A scheme to offer pupils free school breakfast and lunch irrespective of income has been launched in an attempt to tackle the growing food poverty crisis in parts of the UK. Hammersmith and Fulham council rolled out the scheme in west London on Wednesday. It said the national free school meals system was not working, leaving many children going to school hungry and remaining hungry throughout the day. Officials say the threshold for families to qualify for free school meals…

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Which party is tackling the injustice of grammar schools? None has the guts | Fiona Millar | Education

Whatever the outcome of the general election, one group of heads will have every reason to be content. The leaders of England’s 163 grammar schools have made it through another campaign with barely a word uttered about the bastions of privilege over which they preside. How different from 2017, when Theresa May’s retro idea to create new grammar schools ensured that the arguments for selection (slim) and against (substantial) were rehearsed frequently and loudly. In the end, the hung parliament…

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Some councils’ school transport costs nearly as high as child social care | Education

Councils in England have warned that home-to-school transport, on which many children with special educational needs and disabilities (Send) depend, is under threat because of “unsustainable” costs and insufficient funding. A report commissioned by the Local Government Association (LGA) and County Councils Network has revealed that councils are spending more on home-to-school transport than they spend on children’s centres, family support or youth services. In some areas where the costs of transport are disproportionately high, often because of long distances…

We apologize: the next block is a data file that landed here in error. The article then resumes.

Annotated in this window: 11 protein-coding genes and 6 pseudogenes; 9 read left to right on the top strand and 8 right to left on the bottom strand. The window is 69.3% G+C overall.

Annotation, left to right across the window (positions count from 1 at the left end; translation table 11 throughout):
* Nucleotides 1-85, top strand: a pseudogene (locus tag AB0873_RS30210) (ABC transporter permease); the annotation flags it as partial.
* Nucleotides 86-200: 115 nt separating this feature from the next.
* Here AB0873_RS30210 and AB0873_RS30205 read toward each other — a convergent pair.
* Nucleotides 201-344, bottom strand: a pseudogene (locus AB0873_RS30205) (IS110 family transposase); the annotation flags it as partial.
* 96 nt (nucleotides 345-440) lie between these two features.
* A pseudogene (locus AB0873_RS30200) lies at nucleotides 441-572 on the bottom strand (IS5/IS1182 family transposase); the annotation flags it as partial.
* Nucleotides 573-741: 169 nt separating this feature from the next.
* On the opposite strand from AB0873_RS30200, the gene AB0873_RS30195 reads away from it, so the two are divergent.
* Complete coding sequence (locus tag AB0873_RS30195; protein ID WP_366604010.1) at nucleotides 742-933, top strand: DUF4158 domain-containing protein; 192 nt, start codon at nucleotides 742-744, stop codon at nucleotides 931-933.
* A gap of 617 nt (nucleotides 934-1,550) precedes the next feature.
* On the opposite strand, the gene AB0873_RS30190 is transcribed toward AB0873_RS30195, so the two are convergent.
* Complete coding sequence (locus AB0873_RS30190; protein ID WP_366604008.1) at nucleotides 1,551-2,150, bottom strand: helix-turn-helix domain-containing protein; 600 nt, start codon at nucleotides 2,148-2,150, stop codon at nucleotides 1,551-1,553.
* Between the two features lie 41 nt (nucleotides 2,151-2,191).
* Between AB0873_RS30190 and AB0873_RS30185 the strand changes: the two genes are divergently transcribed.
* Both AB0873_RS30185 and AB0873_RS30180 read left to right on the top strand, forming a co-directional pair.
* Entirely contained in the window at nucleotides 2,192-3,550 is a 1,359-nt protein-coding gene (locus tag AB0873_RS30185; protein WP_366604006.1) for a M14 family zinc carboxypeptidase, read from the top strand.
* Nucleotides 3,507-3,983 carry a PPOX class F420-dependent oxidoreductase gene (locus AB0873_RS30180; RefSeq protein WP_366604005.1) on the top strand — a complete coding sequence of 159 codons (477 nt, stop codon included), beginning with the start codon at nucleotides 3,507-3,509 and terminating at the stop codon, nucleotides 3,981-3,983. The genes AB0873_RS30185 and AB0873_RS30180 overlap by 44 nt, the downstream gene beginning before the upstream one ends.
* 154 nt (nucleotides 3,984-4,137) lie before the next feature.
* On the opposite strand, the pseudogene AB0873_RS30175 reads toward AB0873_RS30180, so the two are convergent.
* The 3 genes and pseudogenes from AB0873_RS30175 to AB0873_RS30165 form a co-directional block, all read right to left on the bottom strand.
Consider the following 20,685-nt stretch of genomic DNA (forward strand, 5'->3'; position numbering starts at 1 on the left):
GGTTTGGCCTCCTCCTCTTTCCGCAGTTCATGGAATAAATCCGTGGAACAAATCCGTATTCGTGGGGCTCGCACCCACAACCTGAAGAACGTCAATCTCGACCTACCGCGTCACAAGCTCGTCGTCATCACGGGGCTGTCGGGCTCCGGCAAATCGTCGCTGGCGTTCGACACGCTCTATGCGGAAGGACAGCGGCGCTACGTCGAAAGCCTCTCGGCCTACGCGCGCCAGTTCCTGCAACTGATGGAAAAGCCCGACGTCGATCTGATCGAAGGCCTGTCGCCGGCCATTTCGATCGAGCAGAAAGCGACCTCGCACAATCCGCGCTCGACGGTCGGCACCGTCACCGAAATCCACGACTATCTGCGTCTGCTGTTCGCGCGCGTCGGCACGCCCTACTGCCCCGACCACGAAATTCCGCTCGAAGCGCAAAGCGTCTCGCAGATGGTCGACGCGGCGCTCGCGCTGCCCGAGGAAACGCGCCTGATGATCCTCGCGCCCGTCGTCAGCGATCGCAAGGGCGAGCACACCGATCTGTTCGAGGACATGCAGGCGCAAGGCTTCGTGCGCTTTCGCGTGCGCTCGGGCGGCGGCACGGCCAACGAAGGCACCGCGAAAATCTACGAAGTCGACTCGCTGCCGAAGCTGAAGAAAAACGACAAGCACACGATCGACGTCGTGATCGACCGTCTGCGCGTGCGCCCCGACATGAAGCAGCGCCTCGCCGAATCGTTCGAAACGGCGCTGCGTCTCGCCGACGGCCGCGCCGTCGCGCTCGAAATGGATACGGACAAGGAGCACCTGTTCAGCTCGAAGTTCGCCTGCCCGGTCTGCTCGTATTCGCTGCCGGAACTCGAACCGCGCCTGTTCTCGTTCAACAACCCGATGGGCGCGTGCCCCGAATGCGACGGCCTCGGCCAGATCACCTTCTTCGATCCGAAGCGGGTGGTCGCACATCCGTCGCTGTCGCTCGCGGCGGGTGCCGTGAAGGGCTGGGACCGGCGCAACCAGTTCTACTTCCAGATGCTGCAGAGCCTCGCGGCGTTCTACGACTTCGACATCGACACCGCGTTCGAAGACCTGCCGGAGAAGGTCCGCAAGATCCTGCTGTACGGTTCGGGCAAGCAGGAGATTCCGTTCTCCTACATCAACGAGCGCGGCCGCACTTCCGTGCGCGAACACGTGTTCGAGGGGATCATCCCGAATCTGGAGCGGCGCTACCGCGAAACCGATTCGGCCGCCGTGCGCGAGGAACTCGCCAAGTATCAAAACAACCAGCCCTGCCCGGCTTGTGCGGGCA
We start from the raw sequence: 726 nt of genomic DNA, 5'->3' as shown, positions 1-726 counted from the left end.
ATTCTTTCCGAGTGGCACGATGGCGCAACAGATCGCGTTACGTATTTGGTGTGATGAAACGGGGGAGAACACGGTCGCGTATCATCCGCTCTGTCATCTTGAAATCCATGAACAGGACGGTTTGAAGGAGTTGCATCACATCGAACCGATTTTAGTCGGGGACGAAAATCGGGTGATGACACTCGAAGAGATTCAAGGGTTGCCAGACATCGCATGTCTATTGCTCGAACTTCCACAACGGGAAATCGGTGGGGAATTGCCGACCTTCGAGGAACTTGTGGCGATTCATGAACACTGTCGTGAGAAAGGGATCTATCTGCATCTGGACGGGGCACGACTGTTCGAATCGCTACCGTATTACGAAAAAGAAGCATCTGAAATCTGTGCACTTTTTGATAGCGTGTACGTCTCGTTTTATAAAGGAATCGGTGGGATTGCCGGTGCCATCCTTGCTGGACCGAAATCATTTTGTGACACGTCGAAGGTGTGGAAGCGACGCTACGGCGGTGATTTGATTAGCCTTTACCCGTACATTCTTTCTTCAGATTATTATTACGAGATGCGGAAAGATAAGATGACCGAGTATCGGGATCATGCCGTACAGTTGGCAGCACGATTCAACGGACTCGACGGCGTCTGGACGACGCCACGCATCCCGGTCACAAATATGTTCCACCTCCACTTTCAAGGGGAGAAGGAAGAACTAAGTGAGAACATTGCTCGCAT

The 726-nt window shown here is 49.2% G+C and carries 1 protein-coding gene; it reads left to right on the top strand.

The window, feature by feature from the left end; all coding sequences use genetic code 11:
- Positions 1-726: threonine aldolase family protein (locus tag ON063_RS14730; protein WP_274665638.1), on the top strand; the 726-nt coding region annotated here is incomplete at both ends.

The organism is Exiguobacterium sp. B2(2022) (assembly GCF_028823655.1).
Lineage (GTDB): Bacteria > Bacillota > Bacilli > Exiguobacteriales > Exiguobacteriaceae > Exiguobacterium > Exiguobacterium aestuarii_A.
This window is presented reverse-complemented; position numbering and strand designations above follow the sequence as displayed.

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Special needs children are being failed | Letters | Education

This is the most damning select committee report I’ve ever read (Children with special needs plunged into ‘nightmare of bureaucracy’, 23 October). Line after line, it shows that the education system for disabled children is completely broken. Parents are forced to become protesters, lawyers and bureaucrats to stand any sort of chance of getting the support their child is legally entitled to. The government now has a golden opportunity to carry out a root and branch review of the system,…

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Special educational needs reforms ‘failing generation of children’ | Education

A cross-party committee of MPs has accused the government of failing a generation of children and young people with special educational needs and disabilities (Send) in a damning new report which calls for radical change across the system. The report, by the education select committee, said ambitious government reforms, introduced in 2014 to improve the experiences of Send pupils and their families, had been poorly implemented with damaging consequences for many. Children had been left without the additional support they…

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Funding cuts take toll on support for visually impaired pupils | Education

Thousands of children and young people with vision impairment (VI) are being failed because of a shortage of funds for specialist education services, research by the Royal National Institute of Blind People (RNIB) has found. Less than half (44%) of councils in England have either cut or frozen funding for educational support for VI children, putting specialist provision under significant pressure, according to the RNIB report. A similar proportion (43%) have already had reductions in specialist staff and increasing workloads…